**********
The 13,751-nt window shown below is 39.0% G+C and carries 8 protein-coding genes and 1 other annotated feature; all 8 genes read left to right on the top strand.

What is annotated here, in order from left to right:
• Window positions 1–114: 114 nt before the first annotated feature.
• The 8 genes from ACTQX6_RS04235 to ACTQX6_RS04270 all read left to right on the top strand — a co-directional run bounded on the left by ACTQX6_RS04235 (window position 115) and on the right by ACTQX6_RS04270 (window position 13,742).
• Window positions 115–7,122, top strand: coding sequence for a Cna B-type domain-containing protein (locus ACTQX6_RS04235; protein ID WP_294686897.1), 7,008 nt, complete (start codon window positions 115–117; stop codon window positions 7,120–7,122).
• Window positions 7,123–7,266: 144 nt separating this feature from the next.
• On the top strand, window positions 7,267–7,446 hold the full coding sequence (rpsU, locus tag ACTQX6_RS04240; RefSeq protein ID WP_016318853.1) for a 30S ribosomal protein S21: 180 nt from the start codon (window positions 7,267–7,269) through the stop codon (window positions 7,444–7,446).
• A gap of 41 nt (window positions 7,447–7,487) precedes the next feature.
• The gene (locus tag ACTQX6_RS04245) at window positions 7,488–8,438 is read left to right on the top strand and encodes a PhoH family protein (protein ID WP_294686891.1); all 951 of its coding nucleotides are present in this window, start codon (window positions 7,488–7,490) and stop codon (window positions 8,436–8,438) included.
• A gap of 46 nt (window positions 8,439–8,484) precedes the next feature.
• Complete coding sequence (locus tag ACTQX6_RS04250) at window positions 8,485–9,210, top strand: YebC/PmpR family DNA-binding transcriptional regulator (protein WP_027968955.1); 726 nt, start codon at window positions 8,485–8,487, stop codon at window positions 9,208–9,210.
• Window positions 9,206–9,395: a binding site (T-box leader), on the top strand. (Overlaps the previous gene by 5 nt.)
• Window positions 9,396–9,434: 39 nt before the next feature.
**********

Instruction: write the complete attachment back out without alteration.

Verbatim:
The 13,751-nt window shown below is 39.0% G+C and carries 8 protein-coding genes and 1 other annotated feature; all 8 genes read left to right on the top strand.

What is annotated here, in order from left to right:
• Window positions 1–114: 114 nt before the first annotated feature.
• The 8 genes from ACTQX6_RS04235 to ACTQX6_RS04270 all read left to right on the top strand — a co-directional run bounded on the left by ACTQX6_RS04235 (window position 115) and on the right by ACTQX6_RS04270 (window position 13,742).
• Window positions 115–7,122, top strand: coding sequence for a Cna B-type domain-containing protein (locus ACTQX6_RS04235; protein ID WP_294686897.1), 7,008 nt, complete (start codon window positions 115–117; stop codon window positions 7,120–7,122).
• Window positions 7,123–7,266: 144 nt separating this feature from the next.
• On the top strand, window positions 7,267–7,446 hold the full coding sequence (rpsU, locus tag ACTQX6_RS04240; RefSeq protein ID WP_016318853.1) for a 30S ribosomal protein S21: 180 nt from the start codon (window positions 7,267–7,269) through the stop codon (window positions 7,444–7,446).
• A gap of 41 nt (window positions 7,447–7,487) precedes the next feature.
• The gene (locus tag ACTQX6_RS04245) at window positions 7,488–8,438 is read left to right on the top strand and encodes a PhoH family protein (protein ID WP_294686891.1); all 951 of its coding nucleotides are present in this window, start codon (window positions 7,488–7,490) and stop codon (window positions 8,436–8,438) included.
• A gap of 46 nt (window positions 8,439–8,484) precedes the next feature.
• Complete coding sequence (locus tag ACTQX6_RS04250) at window positions 8,485–9,210, top strand: YebC/PmpR family DNA-binding transcriptional regulator (protein WP_027968955.1); 726 nt, start codon at window positions 8,485–8,487, stop codon at window positions 9,208–9,210.
• Window positions 9,206–9,395: a binding site (T-box leader), on the top strand. (Overlaps the previous gene by 5 nt.)
• Window positions 9,396–9,434: 39 nt before the next feature.